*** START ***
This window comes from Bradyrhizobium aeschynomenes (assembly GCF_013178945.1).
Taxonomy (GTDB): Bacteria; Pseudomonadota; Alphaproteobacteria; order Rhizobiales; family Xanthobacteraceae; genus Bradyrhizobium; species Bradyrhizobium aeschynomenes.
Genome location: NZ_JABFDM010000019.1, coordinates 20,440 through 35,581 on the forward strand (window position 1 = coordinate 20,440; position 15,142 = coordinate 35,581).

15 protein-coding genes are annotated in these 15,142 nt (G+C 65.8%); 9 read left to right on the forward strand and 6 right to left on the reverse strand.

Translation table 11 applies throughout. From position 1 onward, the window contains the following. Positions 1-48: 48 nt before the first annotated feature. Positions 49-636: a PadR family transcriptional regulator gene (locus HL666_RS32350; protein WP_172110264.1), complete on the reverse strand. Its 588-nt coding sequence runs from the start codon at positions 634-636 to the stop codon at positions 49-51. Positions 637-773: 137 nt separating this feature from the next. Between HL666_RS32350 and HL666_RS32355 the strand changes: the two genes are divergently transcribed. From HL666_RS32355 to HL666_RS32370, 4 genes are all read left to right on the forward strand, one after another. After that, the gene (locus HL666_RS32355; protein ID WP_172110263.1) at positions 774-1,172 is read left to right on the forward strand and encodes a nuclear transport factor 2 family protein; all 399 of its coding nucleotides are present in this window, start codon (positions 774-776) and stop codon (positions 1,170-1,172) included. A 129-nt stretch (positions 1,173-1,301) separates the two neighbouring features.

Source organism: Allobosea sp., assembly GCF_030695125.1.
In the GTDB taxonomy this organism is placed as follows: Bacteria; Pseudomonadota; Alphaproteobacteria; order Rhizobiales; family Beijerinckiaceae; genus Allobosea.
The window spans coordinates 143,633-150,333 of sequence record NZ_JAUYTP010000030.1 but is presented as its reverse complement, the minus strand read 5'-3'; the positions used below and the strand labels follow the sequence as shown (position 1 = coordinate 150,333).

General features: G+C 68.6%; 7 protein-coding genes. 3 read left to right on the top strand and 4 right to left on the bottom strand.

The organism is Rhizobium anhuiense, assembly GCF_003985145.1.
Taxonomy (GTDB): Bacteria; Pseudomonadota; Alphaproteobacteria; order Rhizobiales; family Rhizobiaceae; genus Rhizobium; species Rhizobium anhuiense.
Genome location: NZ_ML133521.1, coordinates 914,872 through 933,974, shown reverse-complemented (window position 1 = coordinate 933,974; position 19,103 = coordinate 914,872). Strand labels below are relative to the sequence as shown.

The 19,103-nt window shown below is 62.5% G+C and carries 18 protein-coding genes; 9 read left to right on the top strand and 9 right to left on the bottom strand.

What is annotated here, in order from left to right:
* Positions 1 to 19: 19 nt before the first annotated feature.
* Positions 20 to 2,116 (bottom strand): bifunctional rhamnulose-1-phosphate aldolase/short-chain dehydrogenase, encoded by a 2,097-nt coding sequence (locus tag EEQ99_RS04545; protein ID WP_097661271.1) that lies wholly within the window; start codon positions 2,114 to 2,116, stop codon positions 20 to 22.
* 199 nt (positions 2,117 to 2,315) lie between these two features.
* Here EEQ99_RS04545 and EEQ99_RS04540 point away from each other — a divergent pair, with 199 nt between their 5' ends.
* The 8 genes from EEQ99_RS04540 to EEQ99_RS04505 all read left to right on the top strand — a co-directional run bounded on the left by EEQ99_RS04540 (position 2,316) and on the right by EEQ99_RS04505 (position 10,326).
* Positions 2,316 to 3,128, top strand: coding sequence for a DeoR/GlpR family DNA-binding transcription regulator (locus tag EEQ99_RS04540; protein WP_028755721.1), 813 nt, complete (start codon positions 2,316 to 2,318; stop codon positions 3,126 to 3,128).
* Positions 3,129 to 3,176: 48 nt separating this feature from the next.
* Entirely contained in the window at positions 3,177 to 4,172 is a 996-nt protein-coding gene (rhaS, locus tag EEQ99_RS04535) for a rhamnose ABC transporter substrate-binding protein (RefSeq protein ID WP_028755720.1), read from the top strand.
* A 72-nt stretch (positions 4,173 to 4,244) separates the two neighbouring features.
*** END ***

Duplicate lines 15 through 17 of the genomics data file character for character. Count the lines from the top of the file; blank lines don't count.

* Positions 1 to 19: 19 nt before the first annotated feature.
* Positions 20 to 2,116 (bottom strand): bifunctional rhamnulose-1-phosphate aldolase/short-chain dehydrogenase, encoded by a 2,097-nt coding sequence (locus tag EEQ99_RS04545; protein ID WP_097661271.1) that lies wholly within the window; start codon positions 2,114 to 2,116, stop codon positions 20 to 22.
* 199 nt (positions 2,117 to 2,315) lie between these two features.